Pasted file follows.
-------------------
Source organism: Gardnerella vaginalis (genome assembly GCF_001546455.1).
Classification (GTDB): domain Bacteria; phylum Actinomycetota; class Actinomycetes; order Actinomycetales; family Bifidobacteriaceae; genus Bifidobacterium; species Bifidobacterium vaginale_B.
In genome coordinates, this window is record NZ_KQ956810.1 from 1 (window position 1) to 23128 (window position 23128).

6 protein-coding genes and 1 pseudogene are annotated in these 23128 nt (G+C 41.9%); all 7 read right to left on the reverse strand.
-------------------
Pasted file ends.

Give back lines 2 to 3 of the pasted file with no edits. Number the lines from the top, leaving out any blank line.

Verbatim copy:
Classification (GTDB): domain Bacteria; phylum Actinomycetota; class Actinomycetes; order Actinomycetales; family Bifidobacteriaceae; genus Bifidobacterium; species Bifidobacterium vaginale_B.
In genome coordinates, this window is record NZ_KQ956810.1 from 1 (window position 1) to 23128 (window position 23128).